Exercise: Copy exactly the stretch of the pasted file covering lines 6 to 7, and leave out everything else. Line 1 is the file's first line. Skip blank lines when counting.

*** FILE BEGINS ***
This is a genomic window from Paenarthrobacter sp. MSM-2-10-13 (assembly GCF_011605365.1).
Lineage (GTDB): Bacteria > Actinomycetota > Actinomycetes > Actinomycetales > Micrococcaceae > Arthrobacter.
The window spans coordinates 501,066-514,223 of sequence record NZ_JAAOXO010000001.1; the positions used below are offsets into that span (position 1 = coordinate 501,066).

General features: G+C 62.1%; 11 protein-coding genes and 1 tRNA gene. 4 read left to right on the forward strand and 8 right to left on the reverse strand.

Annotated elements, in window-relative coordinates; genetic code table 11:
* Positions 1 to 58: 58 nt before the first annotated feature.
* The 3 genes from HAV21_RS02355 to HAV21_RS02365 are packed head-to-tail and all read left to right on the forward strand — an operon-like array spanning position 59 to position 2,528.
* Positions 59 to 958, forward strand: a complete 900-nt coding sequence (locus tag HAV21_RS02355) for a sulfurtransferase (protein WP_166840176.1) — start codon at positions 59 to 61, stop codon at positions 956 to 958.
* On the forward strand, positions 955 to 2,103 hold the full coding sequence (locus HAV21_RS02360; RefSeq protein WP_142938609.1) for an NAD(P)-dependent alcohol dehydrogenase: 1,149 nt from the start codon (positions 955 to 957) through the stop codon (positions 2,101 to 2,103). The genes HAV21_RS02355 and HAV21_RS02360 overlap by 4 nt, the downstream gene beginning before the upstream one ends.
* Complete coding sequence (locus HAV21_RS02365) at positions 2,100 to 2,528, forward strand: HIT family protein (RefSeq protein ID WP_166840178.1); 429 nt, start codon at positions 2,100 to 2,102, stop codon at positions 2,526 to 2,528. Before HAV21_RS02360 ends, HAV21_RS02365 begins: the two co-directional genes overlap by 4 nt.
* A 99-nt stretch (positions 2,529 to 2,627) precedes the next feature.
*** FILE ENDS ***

* Positions 1 to 58: 58 nt before the first annotated feature.
* The 3 genes from HAV21_RS02355 to HAV21_RS02365 are packed head-to-tail and all read left to right on the forward strand — an operon-like array spanning position 59 to position 2,528.